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DrMomma Note: As unpopular as a few find this suggestion to be, we urge parents to NOT let others kiss their babies or young children on the lips. One of the primary ways young people end up with herpes (causing 'cold sores') is being kissed as an infant by a well-meaning relative who gave them the virus. In fact, the CDC reports that 60% of those who get the herpes virus, contracted it before the age of 10 - and this is almost exclusively from being kissed by a loving relative. This is not fair to the child, who never 'asked' to be kissed and infected, and because we advocate for the conscious protection of our children and their bodily autonomy, we encourage you to implement a "no kissing on the lips" policy for your friends and relatives. It is not enough to merely state that others cannot kiss on the lips when sores are present, because herpes can and is transmitted from infected person to herpes-free person (via the mouth/lips/eyes/skin/genitals) even when sores are not present. When your child is old enough to make the decision for him/herself (who they allow to kiss on the lips, and the potential consequences of doing so), then it may be the right time to drop the policy and discuss the subject further. But in infancy, protect your babies. They only have this one shot at babyhood/early childhood and do not need to be encumbered by the sore and embarrassing herpes virus. There are many soft and cuddly places to kiss babies -- it does not need to be on the lips! 

"Genital herpes" (HSV-2) can and does impact both the mouth and genitals. It can also infect the eyes, tongue, fingers, feet, anus, forehead, cheeks and other parts of the body. Some cases of herpes found on the mouth (and transmitted to babies via kissing) are HSV-2. If an adult has a visible sore, it is best that they not kiss your baby anywhere as the 'genital herpes' virus will pop up anyplace on the body that is kissed if the conditions are right. 

"Oral herpes" (HSV-1) most often impacts the mouth, lips, gums and throat only, although it can be transferred to the genitals as well. HSV-1 is responsible for the majority of "cold sores" but also causes sore throat, fever, swollen glands, and painful swallowing -- all side effects of the herpes virus that babies are better off without. HSV-1 can be transferred via shared items like straws, utensils, sippy cups, teething toys, glasses and even washcloths used on the lips/face. It is a good idea not to share mouthed items between babies and others, and to teach your children not to swap things that touch their mouth. If you (as a parent) know you have herpes, make efforts not to share items from your mouth with your baby/young child, especially when you have a sore present. Although it is rare, there are life-threatening cases of HSV-1 among newborns and babies already suffering from eczema (which increases exposure and contraction of the virus). 


18 comments:

  1. Is it true that some people are immune? Both me and my brothers and sisters have had partners with cold sores and never gotten them ourselves.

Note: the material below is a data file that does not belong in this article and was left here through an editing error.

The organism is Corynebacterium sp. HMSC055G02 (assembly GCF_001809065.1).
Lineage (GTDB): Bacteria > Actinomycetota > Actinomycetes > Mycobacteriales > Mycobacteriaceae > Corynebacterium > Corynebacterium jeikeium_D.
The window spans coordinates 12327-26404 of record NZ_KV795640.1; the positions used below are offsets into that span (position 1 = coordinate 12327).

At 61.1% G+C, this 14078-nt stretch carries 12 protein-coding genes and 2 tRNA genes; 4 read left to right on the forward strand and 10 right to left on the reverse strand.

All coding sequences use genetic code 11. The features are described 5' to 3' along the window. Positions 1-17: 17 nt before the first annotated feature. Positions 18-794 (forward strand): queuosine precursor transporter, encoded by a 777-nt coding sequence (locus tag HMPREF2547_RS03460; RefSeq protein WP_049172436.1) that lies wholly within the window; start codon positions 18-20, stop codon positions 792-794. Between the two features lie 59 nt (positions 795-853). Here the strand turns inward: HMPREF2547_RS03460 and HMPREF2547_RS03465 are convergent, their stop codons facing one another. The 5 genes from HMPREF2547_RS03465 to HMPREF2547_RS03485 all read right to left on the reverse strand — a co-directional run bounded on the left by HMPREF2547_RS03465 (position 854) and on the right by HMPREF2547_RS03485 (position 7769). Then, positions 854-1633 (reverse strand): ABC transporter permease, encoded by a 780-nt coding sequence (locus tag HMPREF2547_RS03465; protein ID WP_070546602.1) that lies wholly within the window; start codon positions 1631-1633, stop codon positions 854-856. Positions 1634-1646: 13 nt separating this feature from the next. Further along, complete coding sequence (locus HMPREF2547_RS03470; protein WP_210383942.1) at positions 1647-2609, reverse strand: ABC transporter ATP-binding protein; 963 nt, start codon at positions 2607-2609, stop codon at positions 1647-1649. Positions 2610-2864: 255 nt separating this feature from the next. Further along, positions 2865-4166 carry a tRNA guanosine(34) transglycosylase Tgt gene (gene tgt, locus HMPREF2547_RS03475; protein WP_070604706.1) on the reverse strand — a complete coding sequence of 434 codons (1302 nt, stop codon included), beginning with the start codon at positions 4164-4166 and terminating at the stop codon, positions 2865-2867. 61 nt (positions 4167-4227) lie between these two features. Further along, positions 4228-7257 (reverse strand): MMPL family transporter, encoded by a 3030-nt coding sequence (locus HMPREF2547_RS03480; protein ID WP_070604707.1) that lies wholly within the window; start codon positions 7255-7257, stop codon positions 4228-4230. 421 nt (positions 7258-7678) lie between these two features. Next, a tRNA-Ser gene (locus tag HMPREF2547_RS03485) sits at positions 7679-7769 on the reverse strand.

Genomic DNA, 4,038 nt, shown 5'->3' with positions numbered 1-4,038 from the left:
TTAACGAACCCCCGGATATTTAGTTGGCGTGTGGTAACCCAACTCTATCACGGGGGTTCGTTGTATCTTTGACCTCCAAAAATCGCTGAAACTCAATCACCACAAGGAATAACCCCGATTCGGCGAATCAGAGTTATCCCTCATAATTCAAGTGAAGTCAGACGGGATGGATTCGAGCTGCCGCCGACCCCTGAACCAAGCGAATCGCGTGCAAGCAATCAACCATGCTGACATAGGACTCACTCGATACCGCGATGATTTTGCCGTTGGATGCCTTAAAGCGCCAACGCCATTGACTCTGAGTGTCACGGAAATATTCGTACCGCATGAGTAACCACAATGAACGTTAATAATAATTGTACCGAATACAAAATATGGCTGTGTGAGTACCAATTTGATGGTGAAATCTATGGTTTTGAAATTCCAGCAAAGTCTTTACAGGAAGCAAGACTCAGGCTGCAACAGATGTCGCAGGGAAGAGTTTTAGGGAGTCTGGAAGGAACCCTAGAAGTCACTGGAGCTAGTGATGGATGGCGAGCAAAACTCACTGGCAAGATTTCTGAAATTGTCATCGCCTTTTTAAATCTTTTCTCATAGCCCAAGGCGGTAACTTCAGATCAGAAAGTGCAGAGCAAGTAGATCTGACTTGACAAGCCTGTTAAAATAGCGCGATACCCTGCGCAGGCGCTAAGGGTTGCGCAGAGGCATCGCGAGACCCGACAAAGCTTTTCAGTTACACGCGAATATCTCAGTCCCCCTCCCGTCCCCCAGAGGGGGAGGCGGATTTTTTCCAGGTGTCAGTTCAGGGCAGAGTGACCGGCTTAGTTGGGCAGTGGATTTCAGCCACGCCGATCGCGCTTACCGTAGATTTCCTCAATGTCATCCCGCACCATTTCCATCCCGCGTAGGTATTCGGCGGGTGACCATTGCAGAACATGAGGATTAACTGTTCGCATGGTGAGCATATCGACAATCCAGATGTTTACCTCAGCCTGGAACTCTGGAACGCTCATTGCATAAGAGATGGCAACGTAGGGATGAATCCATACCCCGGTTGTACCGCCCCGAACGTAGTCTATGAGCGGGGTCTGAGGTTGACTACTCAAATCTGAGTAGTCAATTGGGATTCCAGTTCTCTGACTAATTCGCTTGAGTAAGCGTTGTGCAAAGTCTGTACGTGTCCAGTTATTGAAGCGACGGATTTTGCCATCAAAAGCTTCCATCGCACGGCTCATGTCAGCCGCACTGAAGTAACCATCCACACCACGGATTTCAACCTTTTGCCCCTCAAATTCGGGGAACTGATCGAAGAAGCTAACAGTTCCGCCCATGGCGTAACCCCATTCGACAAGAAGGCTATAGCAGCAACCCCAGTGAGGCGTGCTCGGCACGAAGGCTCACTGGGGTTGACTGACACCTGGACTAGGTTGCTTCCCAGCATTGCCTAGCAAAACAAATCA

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  2. i have struggled with cold sores and have found that vit. c, zinc and lysine supplements are really helpful at keeping them at bay. The ointment, Lysine + is a product that I like and is available at many national-chain drugstores. It has natural ingredients and works great.

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  3. I go one step farther and NEVER kiss my kids on the lips. I got the herpies virus from my mother when she forced me to kiss her while she had an outbreak. But you don't need to have a current sore to transfer it. So even if I don't have a sore I do not allow any of my children to kiss me on the lips. No exceptions EVER.

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  4. Nobody was ever allowed to kiss my lips when I was young, I'm now 17 and have never had a cold sore. It does however make me a little nuts about ever getting one, though. My parents taught me how to avoid them while young, and now it's up to me to avoid them myself and one day do the same for my own child!

    It truly is beneficial to protect your child from this virus!

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  5. As a tip, yogurt is high in lysine and low in arginine, so imo, it'd be a good thing to have around. Chicken is higher in lysine than other meats, last I checked.
    Extra stress also seems to trigger cold sores. I've found that if I get overly stressed out, about a week later that familiar tingle starts in.

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  6. SO many people I know get cold sores, and my siblings and I never do - and it is just because of what the previous Anon mentioned - no one was allowed to kiss our lips when we were babies or kids (my parents are both pediatricians which likely played into things). I am thankful to them for this because it allowed us to avoid contracting herpes when everyone else seems to have gotten it. Parents are never given this information. They are only told ways to treat cold sores in their kids, but not ways to PREVENT them! So thank you for including this bit on no kissing lips.

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  7. SWC - we do the same. We NEVER kiss our own babies on the lips. Babies frequently contract the herpes virus from their own parents. It is not fair to them. If you know you have it (my spouse does - likely from his parents) do not kiss your babies on the lips. There are so many other places to love on that little one, it does not have to be lip to lip contact. Respect them enough to do this. People think I am crazy when I suggest they not kiss their babies if they get cold sores themselves, but it is fact, and should be said. You can pass the virus on even without a sore - so just don't kiss the lips!